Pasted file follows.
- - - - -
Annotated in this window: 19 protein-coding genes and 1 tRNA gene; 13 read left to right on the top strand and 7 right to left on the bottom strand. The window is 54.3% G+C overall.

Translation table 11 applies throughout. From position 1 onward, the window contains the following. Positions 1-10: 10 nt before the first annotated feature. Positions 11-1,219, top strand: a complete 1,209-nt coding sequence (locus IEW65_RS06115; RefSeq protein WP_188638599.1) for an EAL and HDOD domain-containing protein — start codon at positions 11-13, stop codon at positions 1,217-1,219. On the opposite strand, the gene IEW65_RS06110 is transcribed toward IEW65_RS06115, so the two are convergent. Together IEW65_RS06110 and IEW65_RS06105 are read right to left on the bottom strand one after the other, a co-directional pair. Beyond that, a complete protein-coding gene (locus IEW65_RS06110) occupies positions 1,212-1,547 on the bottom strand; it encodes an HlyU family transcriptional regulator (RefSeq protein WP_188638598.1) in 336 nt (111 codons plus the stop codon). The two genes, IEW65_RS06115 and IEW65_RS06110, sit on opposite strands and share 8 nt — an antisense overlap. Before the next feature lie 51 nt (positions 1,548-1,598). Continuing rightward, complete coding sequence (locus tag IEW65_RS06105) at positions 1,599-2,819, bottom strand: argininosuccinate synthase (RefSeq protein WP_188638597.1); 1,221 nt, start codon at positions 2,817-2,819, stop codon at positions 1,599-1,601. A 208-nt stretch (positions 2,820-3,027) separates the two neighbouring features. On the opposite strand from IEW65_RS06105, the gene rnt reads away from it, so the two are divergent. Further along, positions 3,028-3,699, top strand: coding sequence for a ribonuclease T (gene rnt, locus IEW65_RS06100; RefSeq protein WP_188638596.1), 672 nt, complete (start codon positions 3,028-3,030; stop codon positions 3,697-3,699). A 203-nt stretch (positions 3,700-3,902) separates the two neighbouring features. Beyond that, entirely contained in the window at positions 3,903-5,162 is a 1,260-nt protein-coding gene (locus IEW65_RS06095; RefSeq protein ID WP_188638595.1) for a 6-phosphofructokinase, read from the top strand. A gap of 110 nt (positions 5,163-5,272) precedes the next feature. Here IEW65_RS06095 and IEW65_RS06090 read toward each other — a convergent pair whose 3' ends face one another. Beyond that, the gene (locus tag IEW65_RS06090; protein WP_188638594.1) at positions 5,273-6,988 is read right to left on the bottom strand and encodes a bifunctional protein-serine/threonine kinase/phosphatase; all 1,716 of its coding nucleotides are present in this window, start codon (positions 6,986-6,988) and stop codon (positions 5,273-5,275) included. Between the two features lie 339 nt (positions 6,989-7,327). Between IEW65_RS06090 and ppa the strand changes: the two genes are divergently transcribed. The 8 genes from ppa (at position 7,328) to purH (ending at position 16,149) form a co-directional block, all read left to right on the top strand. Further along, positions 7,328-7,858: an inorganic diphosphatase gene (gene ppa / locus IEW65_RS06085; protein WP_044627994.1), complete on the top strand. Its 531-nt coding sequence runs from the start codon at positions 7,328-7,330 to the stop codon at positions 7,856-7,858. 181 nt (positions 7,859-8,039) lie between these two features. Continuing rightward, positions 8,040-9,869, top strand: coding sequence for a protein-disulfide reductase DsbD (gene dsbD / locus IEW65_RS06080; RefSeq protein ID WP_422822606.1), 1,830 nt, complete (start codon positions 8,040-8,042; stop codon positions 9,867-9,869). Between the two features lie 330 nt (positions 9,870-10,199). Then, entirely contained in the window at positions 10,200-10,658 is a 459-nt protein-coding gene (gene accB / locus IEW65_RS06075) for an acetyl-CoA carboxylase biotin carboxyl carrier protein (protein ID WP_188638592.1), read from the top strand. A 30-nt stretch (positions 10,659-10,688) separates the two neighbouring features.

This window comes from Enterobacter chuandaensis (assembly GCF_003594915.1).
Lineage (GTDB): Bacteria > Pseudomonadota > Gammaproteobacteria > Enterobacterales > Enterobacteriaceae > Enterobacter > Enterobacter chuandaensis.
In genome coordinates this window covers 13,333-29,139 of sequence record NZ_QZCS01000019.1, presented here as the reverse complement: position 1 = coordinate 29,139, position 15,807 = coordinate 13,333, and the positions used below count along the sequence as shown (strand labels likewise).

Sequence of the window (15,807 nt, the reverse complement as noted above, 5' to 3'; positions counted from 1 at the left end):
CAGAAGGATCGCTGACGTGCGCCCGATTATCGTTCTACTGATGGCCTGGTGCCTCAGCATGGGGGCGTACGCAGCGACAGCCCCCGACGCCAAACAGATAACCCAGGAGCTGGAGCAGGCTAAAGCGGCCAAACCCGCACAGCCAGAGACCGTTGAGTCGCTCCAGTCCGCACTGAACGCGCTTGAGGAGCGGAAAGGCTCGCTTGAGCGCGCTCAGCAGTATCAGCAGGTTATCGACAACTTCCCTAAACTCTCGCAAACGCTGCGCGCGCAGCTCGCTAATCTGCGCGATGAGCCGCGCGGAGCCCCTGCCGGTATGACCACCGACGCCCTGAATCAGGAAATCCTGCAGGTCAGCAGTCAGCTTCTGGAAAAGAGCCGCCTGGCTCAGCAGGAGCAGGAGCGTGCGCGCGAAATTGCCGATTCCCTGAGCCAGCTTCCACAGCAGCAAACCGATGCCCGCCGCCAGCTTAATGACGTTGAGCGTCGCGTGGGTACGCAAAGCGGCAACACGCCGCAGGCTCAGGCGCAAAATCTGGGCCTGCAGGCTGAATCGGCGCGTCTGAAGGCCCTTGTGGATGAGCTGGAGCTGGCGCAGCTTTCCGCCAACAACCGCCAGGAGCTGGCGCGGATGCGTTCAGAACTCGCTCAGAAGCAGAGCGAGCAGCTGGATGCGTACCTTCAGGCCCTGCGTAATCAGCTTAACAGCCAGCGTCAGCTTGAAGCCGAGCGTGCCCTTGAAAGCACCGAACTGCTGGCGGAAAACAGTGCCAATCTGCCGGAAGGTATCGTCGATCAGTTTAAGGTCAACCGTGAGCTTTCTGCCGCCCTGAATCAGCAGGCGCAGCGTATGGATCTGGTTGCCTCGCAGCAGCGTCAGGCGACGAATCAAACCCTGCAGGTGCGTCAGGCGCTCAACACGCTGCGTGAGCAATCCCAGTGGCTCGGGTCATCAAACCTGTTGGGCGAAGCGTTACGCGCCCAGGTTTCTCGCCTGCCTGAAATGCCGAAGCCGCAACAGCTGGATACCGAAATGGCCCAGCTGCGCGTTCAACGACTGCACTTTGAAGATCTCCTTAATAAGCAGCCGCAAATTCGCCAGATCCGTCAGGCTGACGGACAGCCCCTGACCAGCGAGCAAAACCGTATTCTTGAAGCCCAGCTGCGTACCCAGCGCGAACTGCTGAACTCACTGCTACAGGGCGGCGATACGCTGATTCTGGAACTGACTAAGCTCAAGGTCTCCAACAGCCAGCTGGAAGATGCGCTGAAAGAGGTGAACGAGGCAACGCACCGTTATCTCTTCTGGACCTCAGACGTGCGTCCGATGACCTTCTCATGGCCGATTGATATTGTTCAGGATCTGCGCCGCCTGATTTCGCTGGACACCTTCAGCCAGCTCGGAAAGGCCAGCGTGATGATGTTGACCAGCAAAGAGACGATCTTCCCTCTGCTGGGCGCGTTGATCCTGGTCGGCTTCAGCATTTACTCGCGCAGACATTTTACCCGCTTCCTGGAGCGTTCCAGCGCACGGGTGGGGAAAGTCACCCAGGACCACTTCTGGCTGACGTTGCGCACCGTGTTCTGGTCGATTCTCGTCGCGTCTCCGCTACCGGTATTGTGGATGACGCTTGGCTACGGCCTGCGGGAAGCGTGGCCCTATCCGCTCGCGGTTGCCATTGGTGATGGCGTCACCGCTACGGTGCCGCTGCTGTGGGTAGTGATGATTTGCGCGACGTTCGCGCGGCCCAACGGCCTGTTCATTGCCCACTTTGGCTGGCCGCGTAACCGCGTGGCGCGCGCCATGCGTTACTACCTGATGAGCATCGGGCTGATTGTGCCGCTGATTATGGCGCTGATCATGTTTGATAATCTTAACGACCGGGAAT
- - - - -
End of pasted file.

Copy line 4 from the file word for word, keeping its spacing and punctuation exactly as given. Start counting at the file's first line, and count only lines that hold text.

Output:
Lineage (GTDB): Bacteria > Pseudomonadota > Gammaproteobacteria > Enterobacterales > Enterobacteriaceae > Enterobacter > Enterobacter chuandaensis.